Research Article | Volume: 10, Issue: 4, April, 2020

Anticholinesterase and acaricidal activities of steroids isolated from Trianthema portulacastrum L. against Rhipicephalus annulatus tick

Abeer Moawad Hala Abuzaid Waleed M Arafa Osama Ahmed Mona Hetta Rabab Mohammed   

Open Access   

Published:  Mar 25, 2020

DOI: 10.7324/JAPS.2020.104008
Abstract

The anticholinesterase and acaricidal activities of two plants of family Aizoaceae; Trianthema portulacastrum L. and Aizoon canariensis L. against Rhipicephalus annulatus tick were performed. Acaricidal activity was evaluated using adult and larval immersion tests of different concentrations (12.5, 25, 50, 100, and 150 mg/ml). Anti-acetylcholinesterase activity of plant extracts and isolated compounds were performed spectrophotometrically using different concentrations (0.25, 0.5, and 1 mg/ml). Trianthema portulacastrum crude hydroalcoholic (CH) extract showed 100% adult and larval mortality, while A. canariensis L. showed only 20% and 25%, respectively (p ≥ 0.05). The bioassay-guided fractionation of T. portulacastrum hydroalcoholic extract was performed for the acaricidal activity and both n-hexane fraction and the unsaponifiable matter (USM) retained a significant activity in immersion tests. Its column chromatography (CC) led to the isolation of a β-sitosterol (1)-stigmasterol (2) mixture (1:1). Ethyl acetate (EA) fraction showed 70% adult mortality and the compound 20-hydroxyecdysone (3) was isolated as a major compound. The hydroalcoholic extract of T. portulacastrum, hexane fraction, and 20-hydroxyecdysone (3) produced the most potent inhibitory effect on acetylcholinesterase (AChE). In conclusion, T. portulacastrum L. contains secondary metabolites with acaricidal activities that provide promising natural products for controlling bovine tick. These acaricidal effects may be mediated, at least in part, via AChE inhibitory activities.


Keyword:     Aizoaceae Trianthema portulacastrum Aizoon canariensis Rhipicephalus annulatus Steroids Anti-acetylcholinesterase.


Citation:

Moawad A, Abuzaid H, Arafa WM, Ahmed O, Hetta M, Mohammed R. Anticholinesterase and acaricidal activities of steroids isolated from Trianthema portulacastrum L. against Rhipicephalus annulatus tick. J Appl Pharm Sci, 2020;10(04):047-055.

Copyright: © The Author(s). This is an open-access article distributed under the Creative Commons Attribution License, which permits unrestricted use, distribution, and reproduction in any medium, provided the original work is properly cited.

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INTRODUCTION

Cattle raising is one of the most important sectors of the Egyptian agribusiness and consequently of the national economy. Rhipicephalus annulatus represents a major risk factor for the cattle industry in Egypt (Aboelhadid et al., 2016). Tick transmits crucial pathogens for cattle, including Babesia and Anaplasma species (Ferreira et al., 2018). Since the use of commercial drugs involves many problems, including drug-resistance shown by the most important parasites, the environmental damage, and the toxicity (Flamini, 2003); therefore, the direct application of effective plant extracts is a big demand to substitute the synthetic acaricides (Chungsamarnyart and Jansawan, 2001).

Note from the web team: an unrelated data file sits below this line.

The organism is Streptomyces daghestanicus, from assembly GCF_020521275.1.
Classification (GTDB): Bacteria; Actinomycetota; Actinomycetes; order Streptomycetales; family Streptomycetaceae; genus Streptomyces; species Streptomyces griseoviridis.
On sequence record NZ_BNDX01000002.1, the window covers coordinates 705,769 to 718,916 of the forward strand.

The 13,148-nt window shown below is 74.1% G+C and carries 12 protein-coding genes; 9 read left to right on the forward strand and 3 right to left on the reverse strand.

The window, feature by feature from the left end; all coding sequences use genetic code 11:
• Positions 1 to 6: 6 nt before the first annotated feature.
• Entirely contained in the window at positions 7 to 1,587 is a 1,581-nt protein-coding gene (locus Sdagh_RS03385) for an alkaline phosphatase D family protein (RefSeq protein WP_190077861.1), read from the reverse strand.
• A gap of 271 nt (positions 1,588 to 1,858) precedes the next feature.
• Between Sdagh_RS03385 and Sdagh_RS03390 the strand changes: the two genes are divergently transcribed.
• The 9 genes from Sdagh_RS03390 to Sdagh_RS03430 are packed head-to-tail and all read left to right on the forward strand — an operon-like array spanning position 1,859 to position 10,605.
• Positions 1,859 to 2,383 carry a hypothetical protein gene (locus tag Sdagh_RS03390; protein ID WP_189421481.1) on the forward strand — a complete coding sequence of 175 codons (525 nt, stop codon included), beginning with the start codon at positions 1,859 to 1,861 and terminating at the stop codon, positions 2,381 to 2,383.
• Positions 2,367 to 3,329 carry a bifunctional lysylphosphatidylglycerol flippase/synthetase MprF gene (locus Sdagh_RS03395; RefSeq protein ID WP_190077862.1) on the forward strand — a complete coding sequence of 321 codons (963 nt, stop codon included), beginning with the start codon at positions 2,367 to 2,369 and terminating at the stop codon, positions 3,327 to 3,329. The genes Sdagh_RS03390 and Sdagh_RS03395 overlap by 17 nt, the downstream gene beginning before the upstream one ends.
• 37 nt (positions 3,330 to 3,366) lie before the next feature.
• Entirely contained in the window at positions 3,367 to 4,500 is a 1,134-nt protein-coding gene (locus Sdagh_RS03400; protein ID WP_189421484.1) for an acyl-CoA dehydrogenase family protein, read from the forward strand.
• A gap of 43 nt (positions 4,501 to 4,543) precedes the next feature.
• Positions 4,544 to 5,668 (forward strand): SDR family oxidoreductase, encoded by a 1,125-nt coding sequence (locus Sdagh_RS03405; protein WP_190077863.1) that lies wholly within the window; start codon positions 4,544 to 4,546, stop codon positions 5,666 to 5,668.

The use of the plant extracts, essential oils, and their major constituents for the control of several external and internal parasites have been carried out in different studies. The tested parasites were, for example, house dust mite (El-Zemity et al., 2006), mosquitos including Anopheles culicifacies, Anopheles stephensi, Culex quinquefaciatus, Aedes aegypti (Jayaraman et al., 2015), and sheep nematodes (Hussain et al., 2011), and different ticks, including Amblyomma americanum, Dermacentor variabilis, Ixodes scapularis, Rhipicephalus sanguineus (Flor-Weiler et al., 2011), Hyalomma dromedarii (Al-Rajhy et al., 2003), and R. annulatus (Moawad et al., 2017).

The inhibition of acetylcholinesterase (AChE) enzyme is the mode of action of organophosphate and carbamate pesticides consequently increasing neuronal excitation caused by acetylcholine which is followed by paralysis and death of the parasite (Tan et al., 2011). Some studies focused on measuring the in vitro acaricide and anticholinesterase activities to find a direct relation. The n-hexane extract of Calea serrata had acaricidal activity against larvae of Rhipicephalus (Boophilus) microplus and inhibition of AChE is a possible mechanism of action (Ribeiro et al., 2012). It was also reported that the AChE inhibitory activity of stigmasterol and hexacosanol is responsible for larvicidal and repellent properties of Chromolaena odorata (Gade et al., 2017). In the same regard, Santos et al. (2018) found that the hexanic and ethyle acetate extracts and hexanic extract fraction two obtained from the leaves of Digitaria insularison induced significant inhibition of AChE activity and acaricidal activity. Many other studies have revealed that the effect against AChE was implicated in the acaricidal mechanisms of many plant constituents and extracts ( Abdelgaleil et al., 2019; Badawy et al., 2010; Van Leeuwen et al., 2010).

Aizoaceae family has many plants with reported antifungal, antibacterial activity (Mohammed et al., 2012), acaricidal activity against R. annulatus (Moawad et al., 2017). Trianthema portulacastrum L. is a potential traditional herb belongs to the family Aizoaceae. It is rapidly growing, annual terrestrial weed. It showed interesting antiparasitic activities, including anthelmintic activity against sheep nematodes (Hussain et al., 2011) and also mosquito larvicidal activity against Anopheles culicifacies, Anopheles stephensi, Culex quinquefaciatus, and Aedes aegypti (Singh et al., 2011). Traditionally, it is also used for the treatment of various diseases, such as stomachic, laxative, analgesic, antianemia, antiulcer, and abortifacient (Yadav et al., 2016).